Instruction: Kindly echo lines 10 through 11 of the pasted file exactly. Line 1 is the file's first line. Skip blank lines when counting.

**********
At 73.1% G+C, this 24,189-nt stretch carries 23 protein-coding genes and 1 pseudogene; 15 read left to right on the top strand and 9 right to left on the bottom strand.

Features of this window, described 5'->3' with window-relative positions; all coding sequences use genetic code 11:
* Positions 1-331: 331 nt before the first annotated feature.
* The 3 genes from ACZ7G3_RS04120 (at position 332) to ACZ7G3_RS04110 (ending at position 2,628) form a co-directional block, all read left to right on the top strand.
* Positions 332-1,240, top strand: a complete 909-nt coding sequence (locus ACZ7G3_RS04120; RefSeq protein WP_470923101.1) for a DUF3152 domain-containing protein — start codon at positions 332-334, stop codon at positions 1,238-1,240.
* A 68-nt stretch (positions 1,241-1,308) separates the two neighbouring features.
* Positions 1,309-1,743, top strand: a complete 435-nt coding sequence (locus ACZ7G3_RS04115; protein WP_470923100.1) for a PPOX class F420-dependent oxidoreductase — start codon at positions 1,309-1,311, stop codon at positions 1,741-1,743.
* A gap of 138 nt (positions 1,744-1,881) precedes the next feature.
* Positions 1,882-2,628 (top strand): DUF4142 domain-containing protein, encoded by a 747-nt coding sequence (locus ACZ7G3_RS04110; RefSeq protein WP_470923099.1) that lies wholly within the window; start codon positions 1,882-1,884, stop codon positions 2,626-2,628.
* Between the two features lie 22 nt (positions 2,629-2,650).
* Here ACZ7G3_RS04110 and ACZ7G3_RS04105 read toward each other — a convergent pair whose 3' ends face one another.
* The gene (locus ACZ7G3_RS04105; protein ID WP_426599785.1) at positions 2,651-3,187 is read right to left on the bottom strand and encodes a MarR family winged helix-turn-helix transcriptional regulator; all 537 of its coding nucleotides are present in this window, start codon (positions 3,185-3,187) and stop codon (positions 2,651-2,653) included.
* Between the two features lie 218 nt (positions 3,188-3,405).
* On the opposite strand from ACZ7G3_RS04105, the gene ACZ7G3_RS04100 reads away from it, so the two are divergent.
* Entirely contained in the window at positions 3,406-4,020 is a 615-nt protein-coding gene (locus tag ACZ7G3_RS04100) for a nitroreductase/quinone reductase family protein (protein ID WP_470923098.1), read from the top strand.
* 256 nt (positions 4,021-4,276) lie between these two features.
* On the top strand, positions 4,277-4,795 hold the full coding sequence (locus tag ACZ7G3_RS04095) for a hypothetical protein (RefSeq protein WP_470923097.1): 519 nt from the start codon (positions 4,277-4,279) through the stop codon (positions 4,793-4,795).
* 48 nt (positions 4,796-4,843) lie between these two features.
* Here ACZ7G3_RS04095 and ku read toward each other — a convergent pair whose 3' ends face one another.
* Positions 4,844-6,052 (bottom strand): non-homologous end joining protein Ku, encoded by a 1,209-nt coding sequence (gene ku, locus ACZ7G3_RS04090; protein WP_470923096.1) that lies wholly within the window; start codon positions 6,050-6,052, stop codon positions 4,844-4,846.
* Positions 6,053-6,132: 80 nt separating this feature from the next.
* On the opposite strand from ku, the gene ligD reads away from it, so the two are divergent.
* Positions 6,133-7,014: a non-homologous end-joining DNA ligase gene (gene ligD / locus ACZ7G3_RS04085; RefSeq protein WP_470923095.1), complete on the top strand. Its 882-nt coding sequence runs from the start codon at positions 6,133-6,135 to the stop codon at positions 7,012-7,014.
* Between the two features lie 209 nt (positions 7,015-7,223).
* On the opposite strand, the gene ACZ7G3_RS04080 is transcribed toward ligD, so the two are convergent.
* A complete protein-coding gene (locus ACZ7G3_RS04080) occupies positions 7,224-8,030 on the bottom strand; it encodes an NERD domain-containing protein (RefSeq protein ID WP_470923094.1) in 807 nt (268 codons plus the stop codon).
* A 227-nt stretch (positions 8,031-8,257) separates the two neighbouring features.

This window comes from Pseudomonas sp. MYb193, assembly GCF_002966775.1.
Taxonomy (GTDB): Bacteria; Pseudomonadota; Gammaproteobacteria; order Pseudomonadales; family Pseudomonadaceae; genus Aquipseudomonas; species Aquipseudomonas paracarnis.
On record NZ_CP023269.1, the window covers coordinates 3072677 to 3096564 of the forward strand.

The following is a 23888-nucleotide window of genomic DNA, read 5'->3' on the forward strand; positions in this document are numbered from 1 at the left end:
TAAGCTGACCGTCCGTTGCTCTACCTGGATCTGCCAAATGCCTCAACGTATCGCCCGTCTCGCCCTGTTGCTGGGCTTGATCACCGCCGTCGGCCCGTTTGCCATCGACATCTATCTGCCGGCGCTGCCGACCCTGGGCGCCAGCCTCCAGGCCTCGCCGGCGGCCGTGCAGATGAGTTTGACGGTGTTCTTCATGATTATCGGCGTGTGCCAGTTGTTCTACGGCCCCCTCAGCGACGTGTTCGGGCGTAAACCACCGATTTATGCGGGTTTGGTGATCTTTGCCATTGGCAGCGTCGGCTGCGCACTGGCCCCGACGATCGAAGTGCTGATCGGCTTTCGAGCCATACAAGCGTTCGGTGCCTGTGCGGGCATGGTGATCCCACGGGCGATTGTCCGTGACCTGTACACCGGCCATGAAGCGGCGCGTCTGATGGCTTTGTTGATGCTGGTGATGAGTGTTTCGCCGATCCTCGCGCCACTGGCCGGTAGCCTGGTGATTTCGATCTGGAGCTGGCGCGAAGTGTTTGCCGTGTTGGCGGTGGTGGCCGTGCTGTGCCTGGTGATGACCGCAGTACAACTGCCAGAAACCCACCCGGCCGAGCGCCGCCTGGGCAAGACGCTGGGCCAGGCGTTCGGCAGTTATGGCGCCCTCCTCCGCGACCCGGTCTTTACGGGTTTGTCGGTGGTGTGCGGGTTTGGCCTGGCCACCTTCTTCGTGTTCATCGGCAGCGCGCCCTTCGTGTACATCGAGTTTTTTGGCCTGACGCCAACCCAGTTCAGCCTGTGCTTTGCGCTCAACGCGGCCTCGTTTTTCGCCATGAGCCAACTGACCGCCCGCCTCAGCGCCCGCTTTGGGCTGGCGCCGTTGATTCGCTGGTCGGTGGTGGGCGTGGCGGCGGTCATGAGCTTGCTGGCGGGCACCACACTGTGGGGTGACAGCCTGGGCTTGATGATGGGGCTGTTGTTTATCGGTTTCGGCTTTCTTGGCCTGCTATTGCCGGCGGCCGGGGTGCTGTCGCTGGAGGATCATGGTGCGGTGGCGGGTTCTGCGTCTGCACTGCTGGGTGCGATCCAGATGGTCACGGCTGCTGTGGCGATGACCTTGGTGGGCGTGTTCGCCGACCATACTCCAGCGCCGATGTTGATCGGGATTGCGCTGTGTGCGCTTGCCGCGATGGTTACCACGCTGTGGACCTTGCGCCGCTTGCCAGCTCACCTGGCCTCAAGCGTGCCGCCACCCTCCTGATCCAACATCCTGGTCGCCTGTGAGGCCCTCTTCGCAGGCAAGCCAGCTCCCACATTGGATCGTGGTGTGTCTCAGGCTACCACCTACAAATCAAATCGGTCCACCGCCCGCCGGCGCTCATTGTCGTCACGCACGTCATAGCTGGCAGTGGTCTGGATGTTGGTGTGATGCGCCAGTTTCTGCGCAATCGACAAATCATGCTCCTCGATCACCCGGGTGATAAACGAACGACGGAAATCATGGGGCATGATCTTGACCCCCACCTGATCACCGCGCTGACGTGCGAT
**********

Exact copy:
* Between the two features lie 22 nt (positions 2,629-2,650).
* Here ACZ7G3_RS04110 and ACZ7G3_RS04105 read toward each other — a convergent pair whose 3' ends face one another.